Filling

  • 500g ground almonds (use the fresh kind for optimum results!)
  • 400g sugar
  • 3 eggs
  • 1tsp almond extract
  • 1tbsp lemon juice
  • 1 lemon's worth of grated rind

Topping

  • Melting chocolate/ Icing sugar (or both!)
  • Chocolate eggs
  • Hundreds and thousands

Tools

  • Rolling pin
  • Baking tray
  • Baking paper
  • Large shape cutters of your choice

Once you have everything laid out, you're ready to start baking. Just put on some music, roll up your sleeves and maybe call a friend for help cause this process may take you through a rollercoaster of emotions.

Making the pastry

  • Sift the flour into a blow.
  • Cut the margarine into small cubes and massage it into flour till it is fully incorporated. Take your time with this cause it will determine the softness and crumbliness of your pastry!
  • Beat the eggs in a separate bowl and mix in the sugar and vanilla extract.
  • Grate the lemon rind and chop finely.
  • Mix it all together and shape it into a ball.
  • Chill in the fridge for an hour or two.

Making the filling

  • Add the ground almonds to a bowl.
  • In a separate bowl beat the eggs and mix in the sugar, almond extract and lemon juice.
  • Grate the lemon rind and chop finely.
  • Add everything to ground almonds.
  • Mix it all together.

 

The stressful part

  • Preheat the oven to 180 degrees.
  • Put the chilled pastry on a lightly floured surface and roll it out. Don't roll it too thin or you'll have a hard time shaping it!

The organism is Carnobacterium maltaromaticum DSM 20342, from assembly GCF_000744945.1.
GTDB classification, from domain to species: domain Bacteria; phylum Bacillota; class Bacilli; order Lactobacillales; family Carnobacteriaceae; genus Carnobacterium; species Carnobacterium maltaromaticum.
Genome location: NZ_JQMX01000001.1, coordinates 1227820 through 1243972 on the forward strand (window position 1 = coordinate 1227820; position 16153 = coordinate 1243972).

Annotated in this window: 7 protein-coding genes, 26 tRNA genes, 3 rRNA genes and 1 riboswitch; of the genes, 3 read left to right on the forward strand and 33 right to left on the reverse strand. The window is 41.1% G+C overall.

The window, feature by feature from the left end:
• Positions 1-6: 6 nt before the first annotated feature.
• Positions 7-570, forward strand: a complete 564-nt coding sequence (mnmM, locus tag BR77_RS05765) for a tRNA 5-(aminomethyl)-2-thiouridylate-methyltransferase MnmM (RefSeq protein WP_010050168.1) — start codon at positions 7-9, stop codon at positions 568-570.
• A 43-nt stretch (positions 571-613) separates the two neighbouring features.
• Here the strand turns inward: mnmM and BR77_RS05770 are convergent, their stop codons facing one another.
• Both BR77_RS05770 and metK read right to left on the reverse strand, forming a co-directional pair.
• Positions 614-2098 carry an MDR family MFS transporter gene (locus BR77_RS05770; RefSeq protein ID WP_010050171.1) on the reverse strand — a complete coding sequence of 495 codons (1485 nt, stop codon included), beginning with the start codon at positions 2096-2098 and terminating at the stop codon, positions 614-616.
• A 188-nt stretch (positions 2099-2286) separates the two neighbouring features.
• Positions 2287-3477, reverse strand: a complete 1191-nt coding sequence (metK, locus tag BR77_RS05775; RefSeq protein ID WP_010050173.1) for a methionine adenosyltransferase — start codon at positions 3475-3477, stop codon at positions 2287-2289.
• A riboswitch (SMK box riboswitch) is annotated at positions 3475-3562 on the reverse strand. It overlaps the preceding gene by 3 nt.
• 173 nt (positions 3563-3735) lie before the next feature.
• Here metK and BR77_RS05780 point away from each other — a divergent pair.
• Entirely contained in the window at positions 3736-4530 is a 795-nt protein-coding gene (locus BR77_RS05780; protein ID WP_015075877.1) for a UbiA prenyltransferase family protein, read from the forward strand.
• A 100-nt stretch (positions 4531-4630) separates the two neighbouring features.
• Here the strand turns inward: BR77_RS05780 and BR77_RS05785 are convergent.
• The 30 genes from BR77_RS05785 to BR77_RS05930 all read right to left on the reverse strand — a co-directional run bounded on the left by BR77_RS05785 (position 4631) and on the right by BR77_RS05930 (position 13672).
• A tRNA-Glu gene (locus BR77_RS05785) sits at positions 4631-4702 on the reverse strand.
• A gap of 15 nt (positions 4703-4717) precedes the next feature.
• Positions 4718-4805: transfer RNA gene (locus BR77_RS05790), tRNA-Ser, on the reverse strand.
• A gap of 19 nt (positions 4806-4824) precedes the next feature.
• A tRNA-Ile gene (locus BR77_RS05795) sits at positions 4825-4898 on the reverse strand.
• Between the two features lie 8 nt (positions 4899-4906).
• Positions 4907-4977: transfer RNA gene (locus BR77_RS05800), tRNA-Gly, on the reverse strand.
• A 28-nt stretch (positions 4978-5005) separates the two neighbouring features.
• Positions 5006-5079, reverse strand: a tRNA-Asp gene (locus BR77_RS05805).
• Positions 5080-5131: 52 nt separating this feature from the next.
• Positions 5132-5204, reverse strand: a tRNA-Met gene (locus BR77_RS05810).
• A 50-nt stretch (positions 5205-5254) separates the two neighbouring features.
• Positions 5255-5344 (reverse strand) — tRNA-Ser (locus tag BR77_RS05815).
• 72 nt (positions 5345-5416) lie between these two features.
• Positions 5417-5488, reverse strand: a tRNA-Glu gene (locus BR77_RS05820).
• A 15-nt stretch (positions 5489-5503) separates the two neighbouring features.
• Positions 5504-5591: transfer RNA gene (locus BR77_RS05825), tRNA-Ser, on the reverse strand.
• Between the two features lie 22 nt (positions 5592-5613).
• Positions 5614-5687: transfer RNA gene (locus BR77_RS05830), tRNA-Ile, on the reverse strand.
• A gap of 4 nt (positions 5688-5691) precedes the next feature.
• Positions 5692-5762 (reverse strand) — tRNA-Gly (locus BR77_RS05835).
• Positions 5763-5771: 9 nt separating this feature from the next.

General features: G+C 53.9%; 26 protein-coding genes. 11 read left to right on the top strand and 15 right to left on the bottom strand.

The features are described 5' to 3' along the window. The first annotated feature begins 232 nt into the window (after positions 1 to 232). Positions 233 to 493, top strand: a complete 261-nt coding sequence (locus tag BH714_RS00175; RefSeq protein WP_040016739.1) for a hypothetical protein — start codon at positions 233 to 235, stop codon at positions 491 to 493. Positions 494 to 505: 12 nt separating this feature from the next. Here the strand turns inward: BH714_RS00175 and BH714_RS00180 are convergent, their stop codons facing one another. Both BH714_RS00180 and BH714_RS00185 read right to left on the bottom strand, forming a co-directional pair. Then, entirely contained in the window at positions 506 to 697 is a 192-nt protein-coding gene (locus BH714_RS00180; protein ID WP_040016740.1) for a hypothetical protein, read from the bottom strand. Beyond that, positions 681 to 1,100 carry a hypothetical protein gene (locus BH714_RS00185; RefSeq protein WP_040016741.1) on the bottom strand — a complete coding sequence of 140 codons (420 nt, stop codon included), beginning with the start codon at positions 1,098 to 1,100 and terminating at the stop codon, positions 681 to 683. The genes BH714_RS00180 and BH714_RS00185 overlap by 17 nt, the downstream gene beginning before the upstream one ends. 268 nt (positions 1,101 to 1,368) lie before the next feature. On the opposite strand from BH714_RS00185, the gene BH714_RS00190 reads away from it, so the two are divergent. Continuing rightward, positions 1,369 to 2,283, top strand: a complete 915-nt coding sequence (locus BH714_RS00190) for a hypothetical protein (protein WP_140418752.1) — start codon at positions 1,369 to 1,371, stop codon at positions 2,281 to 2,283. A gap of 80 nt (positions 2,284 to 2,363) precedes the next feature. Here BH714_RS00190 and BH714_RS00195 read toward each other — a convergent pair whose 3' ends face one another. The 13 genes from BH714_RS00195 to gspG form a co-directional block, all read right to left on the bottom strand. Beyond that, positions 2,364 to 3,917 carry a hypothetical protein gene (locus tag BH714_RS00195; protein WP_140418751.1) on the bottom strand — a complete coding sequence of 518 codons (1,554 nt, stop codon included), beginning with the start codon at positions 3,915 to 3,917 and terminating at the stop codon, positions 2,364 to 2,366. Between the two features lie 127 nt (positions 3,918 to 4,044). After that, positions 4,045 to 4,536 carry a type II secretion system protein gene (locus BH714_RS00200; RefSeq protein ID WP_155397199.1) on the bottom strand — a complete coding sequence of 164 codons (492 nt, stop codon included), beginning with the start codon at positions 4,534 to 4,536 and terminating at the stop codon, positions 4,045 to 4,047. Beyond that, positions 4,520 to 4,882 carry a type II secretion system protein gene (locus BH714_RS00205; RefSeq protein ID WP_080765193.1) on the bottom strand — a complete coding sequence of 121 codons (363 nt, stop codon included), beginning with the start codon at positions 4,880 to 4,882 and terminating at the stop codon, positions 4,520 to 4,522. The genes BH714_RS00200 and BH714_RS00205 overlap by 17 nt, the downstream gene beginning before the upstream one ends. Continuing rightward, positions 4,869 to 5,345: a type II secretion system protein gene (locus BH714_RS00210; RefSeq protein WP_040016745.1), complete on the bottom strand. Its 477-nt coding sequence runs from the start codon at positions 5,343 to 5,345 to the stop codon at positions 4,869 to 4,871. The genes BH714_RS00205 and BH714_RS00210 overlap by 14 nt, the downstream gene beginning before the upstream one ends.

• Butter and lightly flour your baking tray.
  • Use your preferred shape cutter to cut the dough. Make sure you have 2 cuttings of each shape, one for the bottom and the other for the top of the figolla. 
  • Carefully lift one of the cuttings and place it on the baking tray. Don't be disheartened if the dough breaks, it's quite normal. Just gently knead it back together and try again!
  • Add a thick layer of filling on top of the pastry, leaving some space around the perimeter where the top layer can attach to the bottom one. 
  • Repeat for as many figolli your tray can take!
  • Add a little bit of water around the perimeter of the bottom pastry you left uncovered.
  • Carefully lift the corresponding top pastry, lay it over the filling and connect its perimeter with that of the bottom pastry to secure the filling.
  • Place the baking tray in your preheated oven for 35 - 40 minutes until golden brown.

The FUN part

  • Take out figolli from oven and let them cool until cold to the touch. 
  • Melt the chocolate or prepare the icing, and let your imagination take over! Just make sure you don't put any chocolate or icing on while the figolla is warm or else your masterpiece will simply melt off.

 

 

Once you're ready, just let everything harden and you're ready to have a proper Maltese Easter Sunday celebration!

Want to read more about some of Malta's traditional delicacies? Visit Yellow's Food & Drink section for more!

 

About Karl Azzopardi

Karl is a content writer who loves getting lost in the natural beauties of this world as much as he does in the fictitious lands he finds while poring through his unending book pile.

If he's not stuffing his face with a new recipe he tried out, he's probably hanging out with his friends' cats or dancing alone on his roof to nothing in particular.